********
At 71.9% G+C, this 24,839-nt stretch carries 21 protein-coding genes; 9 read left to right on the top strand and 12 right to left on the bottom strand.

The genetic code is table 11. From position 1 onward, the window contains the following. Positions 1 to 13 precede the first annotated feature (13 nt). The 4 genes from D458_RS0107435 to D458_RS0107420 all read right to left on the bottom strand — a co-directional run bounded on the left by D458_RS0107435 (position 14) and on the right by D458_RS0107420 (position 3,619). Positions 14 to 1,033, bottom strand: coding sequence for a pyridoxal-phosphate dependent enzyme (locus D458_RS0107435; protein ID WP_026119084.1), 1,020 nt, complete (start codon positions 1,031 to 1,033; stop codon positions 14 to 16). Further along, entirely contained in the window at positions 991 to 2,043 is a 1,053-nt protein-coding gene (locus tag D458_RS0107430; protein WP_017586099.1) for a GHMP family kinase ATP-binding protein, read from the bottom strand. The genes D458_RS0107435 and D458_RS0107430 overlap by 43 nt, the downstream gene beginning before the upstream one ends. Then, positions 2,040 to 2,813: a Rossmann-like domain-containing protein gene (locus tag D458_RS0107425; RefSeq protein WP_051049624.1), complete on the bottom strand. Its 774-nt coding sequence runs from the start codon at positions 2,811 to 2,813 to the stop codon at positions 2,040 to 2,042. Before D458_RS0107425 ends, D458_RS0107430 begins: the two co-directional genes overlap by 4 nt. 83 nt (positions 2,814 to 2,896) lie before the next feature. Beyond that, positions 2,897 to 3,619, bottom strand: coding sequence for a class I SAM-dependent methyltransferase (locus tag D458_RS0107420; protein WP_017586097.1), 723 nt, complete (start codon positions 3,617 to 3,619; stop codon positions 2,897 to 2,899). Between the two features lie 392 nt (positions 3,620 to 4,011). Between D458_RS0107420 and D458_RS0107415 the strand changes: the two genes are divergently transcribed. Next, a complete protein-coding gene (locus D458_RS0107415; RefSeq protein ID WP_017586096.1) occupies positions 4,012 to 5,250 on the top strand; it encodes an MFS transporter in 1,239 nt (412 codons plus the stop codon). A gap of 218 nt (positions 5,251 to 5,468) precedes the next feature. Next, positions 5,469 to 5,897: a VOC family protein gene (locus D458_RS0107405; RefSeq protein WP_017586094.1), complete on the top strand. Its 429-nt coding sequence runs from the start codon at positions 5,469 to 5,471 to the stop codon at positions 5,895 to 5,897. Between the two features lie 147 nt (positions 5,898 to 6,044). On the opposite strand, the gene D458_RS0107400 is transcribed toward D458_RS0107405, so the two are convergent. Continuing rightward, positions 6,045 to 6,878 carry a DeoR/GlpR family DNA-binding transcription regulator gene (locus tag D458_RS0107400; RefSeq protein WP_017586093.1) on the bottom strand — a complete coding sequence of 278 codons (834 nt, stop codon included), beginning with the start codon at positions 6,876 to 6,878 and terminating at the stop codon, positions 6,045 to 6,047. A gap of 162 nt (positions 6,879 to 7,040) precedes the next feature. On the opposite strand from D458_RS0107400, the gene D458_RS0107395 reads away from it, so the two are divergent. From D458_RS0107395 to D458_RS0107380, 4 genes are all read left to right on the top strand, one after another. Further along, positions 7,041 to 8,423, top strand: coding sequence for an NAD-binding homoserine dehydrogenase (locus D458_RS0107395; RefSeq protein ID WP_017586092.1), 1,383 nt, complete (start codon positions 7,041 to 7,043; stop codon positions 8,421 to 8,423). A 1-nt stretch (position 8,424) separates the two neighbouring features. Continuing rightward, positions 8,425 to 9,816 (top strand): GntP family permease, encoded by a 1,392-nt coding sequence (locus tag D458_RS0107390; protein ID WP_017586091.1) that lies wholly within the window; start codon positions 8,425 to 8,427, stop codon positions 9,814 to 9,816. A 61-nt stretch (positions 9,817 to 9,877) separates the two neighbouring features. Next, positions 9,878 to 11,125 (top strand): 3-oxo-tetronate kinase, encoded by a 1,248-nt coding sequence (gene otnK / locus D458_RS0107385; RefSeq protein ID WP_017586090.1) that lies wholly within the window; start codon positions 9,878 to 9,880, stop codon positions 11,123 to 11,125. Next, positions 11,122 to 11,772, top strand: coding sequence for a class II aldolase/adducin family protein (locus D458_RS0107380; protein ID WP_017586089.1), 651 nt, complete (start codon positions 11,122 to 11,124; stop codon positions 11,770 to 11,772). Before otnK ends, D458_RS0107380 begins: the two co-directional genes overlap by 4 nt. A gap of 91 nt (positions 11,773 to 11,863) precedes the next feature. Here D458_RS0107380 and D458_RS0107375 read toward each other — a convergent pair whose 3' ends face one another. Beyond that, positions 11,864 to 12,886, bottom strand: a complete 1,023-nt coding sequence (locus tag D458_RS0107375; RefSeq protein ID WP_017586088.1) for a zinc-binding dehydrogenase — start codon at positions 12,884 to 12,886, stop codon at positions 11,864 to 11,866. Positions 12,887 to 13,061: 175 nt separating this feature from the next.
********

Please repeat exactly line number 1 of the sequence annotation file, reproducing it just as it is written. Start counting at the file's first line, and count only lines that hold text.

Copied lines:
At 71.9% G+C, this 24,839-nt stretch carries 21 protein-coding genes; 9 read left to right on the top strand and 12 right to left on the bottom strand.